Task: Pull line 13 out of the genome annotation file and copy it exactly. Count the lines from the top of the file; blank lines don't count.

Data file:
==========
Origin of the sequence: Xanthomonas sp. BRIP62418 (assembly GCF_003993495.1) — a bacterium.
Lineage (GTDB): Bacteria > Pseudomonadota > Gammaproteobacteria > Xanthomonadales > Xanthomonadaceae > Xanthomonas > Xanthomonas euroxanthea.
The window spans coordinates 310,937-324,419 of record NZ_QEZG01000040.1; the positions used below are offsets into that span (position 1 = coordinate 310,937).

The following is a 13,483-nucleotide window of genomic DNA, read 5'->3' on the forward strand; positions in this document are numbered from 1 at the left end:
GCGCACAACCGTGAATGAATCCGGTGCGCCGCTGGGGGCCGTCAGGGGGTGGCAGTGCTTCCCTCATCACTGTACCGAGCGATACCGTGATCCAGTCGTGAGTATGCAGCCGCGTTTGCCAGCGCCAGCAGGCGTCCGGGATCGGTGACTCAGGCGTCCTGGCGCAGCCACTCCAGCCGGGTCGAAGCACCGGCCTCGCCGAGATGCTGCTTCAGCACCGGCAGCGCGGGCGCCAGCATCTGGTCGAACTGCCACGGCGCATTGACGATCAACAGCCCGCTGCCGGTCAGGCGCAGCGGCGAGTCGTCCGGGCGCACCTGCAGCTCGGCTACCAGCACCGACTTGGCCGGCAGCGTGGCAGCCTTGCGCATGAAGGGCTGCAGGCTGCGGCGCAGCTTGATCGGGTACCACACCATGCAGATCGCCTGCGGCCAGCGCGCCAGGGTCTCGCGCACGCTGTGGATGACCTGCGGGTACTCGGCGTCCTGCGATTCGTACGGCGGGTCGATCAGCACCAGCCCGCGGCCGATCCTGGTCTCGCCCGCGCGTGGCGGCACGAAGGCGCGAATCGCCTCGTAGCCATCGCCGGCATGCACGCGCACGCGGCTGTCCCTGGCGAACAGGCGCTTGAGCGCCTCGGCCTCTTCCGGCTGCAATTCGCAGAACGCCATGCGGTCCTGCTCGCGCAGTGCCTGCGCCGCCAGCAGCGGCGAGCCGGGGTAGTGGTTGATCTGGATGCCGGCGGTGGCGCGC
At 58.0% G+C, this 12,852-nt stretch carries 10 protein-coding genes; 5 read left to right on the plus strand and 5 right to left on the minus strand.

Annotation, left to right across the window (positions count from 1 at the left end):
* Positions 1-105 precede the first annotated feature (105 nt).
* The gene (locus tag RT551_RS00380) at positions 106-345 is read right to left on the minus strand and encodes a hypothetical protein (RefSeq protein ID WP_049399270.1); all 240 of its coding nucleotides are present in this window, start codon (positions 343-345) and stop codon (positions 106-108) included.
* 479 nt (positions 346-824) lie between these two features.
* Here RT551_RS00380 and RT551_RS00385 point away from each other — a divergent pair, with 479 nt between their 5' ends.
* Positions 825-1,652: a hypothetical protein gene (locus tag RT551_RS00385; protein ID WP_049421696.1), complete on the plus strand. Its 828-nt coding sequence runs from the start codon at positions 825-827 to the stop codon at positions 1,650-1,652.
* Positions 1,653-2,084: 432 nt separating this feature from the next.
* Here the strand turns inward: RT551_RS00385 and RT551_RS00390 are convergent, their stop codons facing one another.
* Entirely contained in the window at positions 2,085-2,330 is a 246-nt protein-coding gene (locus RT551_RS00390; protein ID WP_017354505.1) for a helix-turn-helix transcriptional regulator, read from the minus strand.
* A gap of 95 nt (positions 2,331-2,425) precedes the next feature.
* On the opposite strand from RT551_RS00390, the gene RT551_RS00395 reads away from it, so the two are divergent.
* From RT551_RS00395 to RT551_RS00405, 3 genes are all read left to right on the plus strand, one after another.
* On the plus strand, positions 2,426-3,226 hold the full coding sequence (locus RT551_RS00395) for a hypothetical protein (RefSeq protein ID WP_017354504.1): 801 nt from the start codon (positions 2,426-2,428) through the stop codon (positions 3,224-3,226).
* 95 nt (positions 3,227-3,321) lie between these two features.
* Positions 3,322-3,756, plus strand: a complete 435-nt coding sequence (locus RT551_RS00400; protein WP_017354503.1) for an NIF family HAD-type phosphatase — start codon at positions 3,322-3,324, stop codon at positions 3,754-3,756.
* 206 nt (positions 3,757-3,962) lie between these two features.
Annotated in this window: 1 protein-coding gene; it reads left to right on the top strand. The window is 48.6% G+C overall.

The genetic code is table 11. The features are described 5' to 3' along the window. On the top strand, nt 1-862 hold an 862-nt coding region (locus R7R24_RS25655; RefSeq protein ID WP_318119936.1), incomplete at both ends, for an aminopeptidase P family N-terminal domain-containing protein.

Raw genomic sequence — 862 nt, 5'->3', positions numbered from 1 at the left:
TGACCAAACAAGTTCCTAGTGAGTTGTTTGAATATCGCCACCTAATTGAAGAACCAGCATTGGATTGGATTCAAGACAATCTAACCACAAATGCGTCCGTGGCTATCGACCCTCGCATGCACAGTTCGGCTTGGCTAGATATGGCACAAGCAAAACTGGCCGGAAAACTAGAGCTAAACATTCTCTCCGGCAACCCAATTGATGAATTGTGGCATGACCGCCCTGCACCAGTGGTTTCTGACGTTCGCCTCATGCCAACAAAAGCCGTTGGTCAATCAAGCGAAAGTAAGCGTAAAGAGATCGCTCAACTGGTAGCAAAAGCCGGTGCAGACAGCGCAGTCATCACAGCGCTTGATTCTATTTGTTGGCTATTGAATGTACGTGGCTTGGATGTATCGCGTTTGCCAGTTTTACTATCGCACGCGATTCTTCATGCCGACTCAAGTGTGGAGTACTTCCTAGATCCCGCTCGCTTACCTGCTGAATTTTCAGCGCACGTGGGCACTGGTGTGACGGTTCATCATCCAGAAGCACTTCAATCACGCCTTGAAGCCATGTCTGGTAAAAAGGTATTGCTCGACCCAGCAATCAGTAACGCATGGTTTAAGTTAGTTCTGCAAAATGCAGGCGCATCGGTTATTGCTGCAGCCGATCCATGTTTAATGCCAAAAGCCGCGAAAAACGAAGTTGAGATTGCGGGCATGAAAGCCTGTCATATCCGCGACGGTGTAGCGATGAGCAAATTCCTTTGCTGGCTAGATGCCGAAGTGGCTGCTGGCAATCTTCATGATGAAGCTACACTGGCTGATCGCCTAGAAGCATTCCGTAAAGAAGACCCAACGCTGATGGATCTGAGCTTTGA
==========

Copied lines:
* Positions 1,653-2,084: 432 nt separating this feature from the next.